Toward a Manifesto

This is a time of crises. Inequality is accelerating, with gains concentrated at the top of the income and wealth distributions. This trend – interacting with deep racialized and gendered injustice – has had profound implications for our politics, and for the sense of agency, opportunity, and security of all but the narrowest sliver of the global elite. Technology has intensified the sense that we are both interconnected and divided, controlled and out of control. New ecological disasters unfold each day. The future of our planet is at stake: we are all at risk, yet unequally so. The rise of right-wing movements and autocrats around the world is threatening democratic institutions and political commitments to equality and openness. But new movements on the left are also emerging. They are challenging economic inequality, eroded democracy, the carceral state, and racism, sexism, and other forms of discrimination with a force that was unthinkable just a few years ago.

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LPE Videos

Movement Lawyering: A Social Justice Critique

Alexis Hoag Columbia Law School

This course introduces students to the different avenues and theories public interest lawyers can utilize to conceptualize and achieve social change. Through bi-weekly readings, discussion, and reflections the course explores past, present, and future movement lawyering strategies and concepts, including aspects of the civil rights movement, prison abolition, and Afrofuturism. It examines the ways social…

Racial Capitalism Collective Bibliography

LPE Racial Capitalism Working Group

This bibliography was developed collectively by the LPE Racial Capitalism Working Group which includes: Amna Akbar, Abbye Atkinson, LaToya Baldwin Clark, Veena Dubal, Carmen Gonzalez, Kaaryn Gustafson, Angela Harris, Cheryl Harris, K-Sue Park, Daria Roithmayr, Karen Tani, and Noah Zatz.

Law & Political Economy

Amy Kapczynski Yale Law School

Much of legal scholarship and practice in recent decades has held politics and economics apart, abstracting away from, or actively denying, their interdependence. Law schools and legal scholarship are organized along an implicit divide between “public” and “private” fields of law which is defined in significant part by the role that economics is thought to…

Feminist Theory: Marxism and Feminism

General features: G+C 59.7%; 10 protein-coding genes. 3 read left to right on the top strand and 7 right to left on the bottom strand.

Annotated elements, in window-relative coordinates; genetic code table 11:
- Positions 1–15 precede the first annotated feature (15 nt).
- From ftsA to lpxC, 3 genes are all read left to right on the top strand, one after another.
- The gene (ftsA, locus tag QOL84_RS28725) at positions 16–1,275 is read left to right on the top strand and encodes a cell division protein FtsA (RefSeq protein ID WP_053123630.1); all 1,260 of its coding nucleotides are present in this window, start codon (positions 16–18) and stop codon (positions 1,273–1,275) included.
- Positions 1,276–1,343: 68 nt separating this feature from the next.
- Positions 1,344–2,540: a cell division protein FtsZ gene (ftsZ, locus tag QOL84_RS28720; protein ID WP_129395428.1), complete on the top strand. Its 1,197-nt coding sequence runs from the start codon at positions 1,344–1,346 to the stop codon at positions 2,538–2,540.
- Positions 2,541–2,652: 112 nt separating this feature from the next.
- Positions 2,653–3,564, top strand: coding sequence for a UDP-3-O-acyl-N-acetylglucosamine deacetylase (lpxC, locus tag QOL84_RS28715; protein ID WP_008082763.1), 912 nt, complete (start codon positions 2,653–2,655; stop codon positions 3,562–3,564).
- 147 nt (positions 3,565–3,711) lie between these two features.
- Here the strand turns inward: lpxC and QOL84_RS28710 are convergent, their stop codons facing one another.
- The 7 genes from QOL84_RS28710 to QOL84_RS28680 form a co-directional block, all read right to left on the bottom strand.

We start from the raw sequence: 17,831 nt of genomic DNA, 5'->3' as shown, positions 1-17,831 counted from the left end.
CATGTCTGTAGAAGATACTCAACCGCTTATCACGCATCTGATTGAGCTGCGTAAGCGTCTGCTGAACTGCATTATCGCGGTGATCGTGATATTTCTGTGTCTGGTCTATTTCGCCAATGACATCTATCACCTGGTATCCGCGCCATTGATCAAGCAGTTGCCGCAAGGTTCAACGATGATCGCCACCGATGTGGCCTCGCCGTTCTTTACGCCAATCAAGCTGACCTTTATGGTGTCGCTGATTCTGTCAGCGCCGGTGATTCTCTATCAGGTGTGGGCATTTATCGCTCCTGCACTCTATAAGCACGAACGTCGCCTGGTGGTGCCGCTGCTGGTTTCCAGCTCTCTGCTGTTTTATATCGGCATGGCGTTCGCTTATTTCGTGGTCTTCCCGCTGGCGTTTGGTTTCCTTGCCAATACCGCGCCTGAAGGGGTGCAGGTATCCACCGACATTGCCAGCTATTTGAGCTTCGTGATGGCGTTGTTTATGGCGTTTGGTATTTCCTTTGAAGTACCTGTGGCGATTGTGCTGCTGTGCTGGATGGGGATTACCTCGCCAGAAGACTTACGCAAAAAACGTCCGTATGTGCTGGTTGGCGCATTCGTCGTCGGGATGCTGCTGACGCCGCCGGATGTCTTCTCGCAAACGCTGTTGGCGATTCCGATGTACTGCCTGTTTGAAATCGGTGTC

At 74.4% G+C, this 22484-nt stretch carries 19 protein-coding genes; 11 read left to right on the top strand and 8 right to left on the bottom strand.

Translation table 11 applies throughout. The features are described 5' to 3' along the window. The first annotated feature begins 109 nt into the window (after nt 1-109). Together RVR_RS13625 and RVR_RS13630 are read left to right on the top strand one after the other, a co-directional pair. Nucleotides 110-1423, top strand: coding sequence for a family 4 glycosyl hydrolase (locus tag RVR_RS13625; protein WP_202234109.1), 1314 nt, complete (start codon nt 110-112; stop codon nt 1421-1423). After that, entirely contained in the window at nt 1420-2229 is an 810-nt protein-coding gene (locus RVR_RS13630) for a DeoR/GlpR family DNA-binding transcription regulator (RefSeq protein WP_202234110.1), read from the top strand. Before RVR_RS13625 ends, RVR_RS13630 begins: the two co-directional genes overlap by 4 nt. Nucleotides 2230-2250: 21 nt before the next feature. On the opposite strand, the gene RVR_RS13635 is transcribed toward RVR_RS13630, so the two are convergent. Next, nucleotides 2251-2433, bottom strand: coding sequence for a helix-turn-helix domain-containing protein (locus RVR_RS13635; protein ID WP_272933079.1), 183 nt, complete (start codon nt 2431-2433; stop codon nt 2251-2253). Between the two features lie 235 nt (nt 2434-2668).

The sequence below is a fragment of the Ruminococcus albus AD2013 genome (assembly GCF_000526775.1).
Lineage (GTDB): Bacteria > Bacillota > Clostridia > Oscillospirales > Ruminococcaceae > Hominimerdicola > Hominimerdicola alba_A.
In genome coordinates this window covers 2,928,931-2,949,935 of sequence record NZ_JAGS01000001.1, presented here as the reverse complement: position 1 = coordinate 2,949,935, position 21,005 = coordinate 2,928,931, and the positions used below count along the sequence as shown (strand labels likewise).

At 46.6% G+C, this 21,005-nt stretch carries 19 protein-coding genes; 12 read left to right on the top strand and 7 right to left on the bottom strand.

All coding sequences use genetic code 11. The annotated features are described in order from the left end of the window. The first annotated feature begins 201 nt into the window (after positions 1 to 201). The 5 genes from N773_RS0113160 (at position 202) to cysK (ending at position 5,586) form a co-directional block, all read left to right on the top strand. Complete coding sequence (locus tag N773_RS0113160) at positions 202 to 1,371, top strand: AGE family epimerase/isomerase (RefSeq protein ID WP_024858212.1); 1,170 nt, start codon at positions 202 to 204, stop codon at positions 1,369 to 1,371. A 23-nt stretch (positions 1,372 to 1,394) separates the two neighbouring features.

Eileen Boris UC Santa Barbara

What are the affects of class and where does intimate labor fit into Marxist notions of use and exchange value? Is commodification and decommodification gendered? How does an intersectional perspective illuminate such processes as the wage? What is the sex of class and the class of pleasure? This graduate seminar explores that which economist and…

Land, Dispossession, and Displacement: Topics in Property Law

K-Sue Park Georgetown Law Center

This seminar revisits the foundations of American Property law by examining its precepts and some seminal cases in the contexts of conquest and gentrification. More specifically, it explores the relation between historical processes of commodifying land in the U.S. and the creation of mechanisms for dispossessing and displacing the people who inhabit it. By examining…

Technology and Inequality

Yochai Benkler Harvard Law School

We consider how technology has interacted with law, politics, ideology, and culture to bring us to our present state, and project these dynamics forward. We will consider whether technologies like robotics, platforms, or 3D printing will further exacerbate inequality, or whether they can be harnessed toward producing arrangements conducive to broad-based economic security. How do these interact with grand reform programs like a universal basic income or a universal jobs guarantee?

The Progressive Tradition Primer

An LPE Reading List and Introduction to the Progressive Tradition. The Progressive Era was a period of political and social reform broadly spanning the late 19th century and the early 20th century. It challenged concentration of private power in the Gilded Age, calling for increased social control over business and the economy. The progressives had…

Neoliberalism Primer

An LPE Reading List and Introduction to Neoliberalism. What is “neoliberalism”? What sorts of institutions and ways of thinking characterize the “neoliberal era”? How might law reflect commitments of neoliberalism in different domains—in, for example, employment discrimination, criminal law, international trade, or welfare reform? This introduction offers a broad overview ofthe concept and the scholarly…

Legal Realism Primer

An LPE Reading List & Introduction to Legal Realism. Legal realism was a movement in legal thought that began, roughly, in the late 19th century and flourished alongside Progressivism in the first decades of the 20th. It challenged formalist laissez-faire approaches to the law and called for a jurisprudence more consciously attuned to social realities…